RALEIGH — N.C. Governor Roy Cooper has added prevention measures in the battle against COVID-19, which has taken the lives of nearly 1,900 residents across the state in 2020, with Executive Order 153 stopping the sale of alcoholic drinks in restaurants, breweries, wineries, and distilleries at 11 p.m., according to a report from his Office.
North Carolina bars that are currently closed will remain closed. This order will takes effect Friday, July 31.
“Slowing the spread of this virus requires targeted strategies that help lower the risk of transmission,” said Governor Cooper in a statement. “This will be particularly important as colleges and universities are scheduled to start, bringing people all over the country to our state. We have seen case numbers increase among younger people, and prevention is critical to slowing the spread of the virus.”
The Order will not apply to grocery stores, convenience stores or other entities permitted to sell alcohol for off-premises consumption. Local governments that have implemented orders that end alcohol sales before 11 pm or that apply to other entities remain in effect.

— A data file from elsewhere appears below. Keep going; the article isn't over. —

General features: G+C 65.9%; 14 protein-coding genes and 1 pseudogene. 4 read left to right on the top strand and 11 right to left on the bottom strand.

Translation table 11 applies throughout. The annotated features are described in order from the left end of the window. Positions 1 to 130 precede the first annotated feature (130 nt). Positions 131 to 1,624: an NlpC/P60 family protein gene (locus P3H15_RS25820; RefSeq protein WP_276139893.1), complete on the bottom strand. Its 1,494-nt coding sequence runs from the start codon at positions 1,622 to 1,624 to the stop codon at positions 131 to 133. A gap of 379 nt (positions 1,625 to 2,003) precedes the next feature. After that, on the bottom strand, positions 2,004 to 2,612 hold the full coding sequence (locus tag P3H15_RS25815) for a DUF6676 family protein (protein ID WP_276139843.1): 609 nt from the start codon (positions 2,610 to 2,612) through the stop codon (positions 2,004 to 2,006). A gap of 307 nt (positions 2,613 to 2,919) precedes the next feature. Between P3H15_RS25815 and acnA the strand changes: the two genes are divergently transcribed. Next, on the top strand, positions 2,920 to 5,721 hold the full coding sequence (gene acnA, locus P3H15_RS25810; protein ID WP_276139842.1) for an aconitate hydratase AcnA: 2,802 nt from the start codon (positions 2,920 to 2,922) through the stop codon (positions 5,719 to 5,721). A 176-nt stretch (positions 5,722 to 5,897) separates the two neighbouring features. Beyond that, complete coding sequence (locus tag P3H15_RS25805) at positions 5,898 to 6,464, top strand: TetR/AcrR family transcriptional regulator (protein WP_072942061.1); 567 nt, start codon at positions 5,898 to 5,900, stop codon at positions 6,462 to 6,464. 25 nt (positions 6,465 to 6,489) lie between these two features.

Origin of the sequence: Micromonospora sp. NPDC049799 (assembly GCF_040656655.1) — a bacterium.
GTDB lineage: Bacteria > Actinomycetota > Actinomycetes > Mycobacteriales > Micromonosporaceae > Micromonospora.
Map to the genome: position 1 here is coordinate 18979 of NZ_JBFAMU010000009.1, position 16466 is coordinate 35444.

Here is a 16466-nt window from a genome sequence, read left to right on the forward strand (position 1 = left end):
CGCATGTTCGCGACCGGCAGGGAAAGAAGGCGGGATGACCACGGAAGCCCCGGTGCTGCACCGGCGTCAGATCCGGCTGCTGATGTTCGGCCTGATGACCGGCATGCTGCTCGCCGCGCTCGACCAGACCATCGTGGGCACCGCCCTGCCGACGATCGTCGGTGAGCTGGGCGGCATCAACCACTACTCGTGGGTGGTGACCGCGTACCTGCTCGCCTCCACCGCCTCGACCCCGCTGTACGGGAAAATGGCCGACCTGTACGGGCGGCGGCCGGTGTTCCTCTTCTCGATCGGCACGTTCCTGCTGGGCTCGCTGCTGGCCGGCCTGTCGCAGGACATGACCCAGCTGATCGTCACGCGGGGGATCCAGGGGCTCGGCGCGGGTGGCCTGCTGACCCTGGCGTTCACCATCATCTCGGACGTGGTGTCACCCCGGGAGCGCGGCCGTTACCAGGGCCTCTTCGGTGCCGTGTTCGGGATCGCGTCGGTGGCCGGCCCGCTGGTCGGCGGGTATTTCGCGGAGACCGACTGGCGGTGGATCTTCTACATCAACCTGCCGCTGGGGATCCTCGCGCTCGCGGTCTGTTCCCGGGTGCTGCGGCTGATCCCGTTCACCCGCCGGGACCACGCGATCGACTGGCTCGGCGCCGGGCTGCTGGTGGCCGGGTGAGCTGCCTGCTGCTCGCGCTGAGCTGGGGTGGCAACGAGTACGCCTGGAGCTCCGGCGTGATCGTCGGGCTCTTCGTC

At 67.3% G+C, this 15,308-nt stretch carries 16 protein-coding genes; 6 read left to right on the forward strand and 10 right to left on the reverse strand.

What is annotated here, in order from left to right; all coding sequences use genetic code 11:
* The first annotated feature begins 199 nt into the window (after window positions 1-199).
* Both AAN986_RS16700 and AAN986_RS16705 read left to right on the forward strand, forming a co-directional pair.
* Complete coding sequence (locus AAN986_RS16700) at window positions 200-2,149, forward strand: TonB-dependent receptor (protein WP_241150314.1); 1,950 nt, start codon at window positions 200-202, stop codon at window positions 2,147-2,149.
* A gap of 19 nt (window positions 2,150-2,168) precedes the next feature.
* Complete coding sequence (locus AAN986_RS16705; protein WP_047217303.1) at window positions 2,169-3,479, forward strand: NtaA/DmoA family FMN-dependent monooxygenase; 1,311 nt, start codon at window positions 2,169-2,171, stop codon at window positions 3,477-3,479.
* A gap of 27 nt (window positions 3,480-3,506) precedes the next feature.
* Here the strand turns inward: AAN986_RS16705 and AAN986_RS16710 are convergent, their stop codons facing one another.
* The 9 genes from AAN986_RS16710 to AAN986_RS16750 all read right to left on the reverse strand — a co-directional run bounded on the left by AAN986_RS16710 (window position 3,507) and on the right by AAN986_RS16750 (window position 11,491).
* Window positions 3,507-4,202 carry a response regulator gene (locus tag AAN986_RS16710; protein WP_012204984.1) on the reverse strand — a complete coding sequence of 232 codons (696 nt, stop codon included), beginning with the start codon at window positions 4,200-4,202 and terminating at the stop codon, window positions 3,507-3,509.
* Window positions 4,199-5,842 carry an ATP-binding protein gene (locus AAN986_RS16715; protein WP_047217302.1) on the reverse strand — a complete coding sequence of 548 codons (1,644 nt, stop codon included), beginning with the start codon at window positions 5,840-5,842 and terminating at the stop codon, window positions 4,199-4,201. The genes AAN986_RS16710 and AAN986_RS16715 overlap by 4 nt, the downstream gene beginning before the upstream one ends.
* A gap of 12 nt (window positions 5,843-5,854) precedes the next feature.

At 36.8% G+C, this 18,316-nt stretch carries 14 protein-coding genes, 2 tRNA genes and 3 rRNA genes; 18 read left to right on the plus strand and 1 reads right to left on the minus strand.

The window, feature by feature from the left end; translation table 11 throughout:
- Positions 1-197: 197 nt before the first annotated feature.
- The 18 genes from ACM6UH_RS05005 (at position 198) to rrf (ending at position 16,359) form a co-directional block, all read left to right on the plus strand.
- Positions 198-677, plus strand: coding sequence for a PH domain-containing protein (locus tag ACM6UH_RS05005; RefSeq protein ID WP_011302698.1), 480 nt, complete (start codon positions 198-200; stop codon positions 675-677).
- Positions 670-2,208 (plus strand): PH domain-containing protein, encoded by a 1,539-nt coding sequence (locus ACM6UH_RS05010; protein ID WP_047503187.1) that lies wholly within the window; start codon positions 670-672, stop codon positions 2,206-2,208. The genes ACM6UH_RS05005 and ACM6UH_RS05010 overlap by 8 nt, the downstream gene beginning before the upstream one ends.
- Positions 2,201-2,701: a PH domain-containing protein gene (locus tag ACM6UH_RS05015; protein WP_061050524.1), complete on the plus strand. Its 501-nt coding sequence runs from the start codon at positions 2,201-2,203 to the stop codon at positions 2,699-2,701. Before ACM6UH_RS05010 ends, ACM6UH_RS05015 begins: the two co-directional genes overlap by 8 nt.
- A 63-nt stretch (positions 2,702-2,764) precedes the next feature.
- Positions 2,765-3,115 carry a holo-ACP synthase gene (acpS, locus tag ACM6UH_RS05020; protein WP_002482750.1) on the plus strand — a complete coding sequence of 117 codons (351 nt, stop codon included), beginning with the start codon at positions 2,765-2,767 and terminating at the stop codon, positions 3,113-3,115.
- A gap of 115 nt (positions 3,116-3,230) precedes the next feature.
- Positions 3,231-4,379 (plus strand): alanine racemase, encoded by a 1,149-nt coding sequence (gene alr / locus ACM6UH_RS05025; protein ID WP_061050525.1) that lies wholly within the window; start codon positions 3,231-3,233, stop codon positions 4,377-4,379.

NC DHHS Secretary Dr. Mandy Cohen gave an update on North Carolina’s data trends. Dr. Cohen explained that while North Carolina’s numbers appear to be stabilizing, officials need more time to watch the data and current levels of cases and hospitalizations remain high.
“Seeing glimmers of potential progress does not mean we can let up — it means it’s time to double down,” said NCDHHS Secretary Mandy K. Cohen, MD, said in the statement. “The positive signs in our trends should only strengthen our resolve to keep at it with those 3 Ws — wear a face covering, wait six feet apart, and wash your hands often.”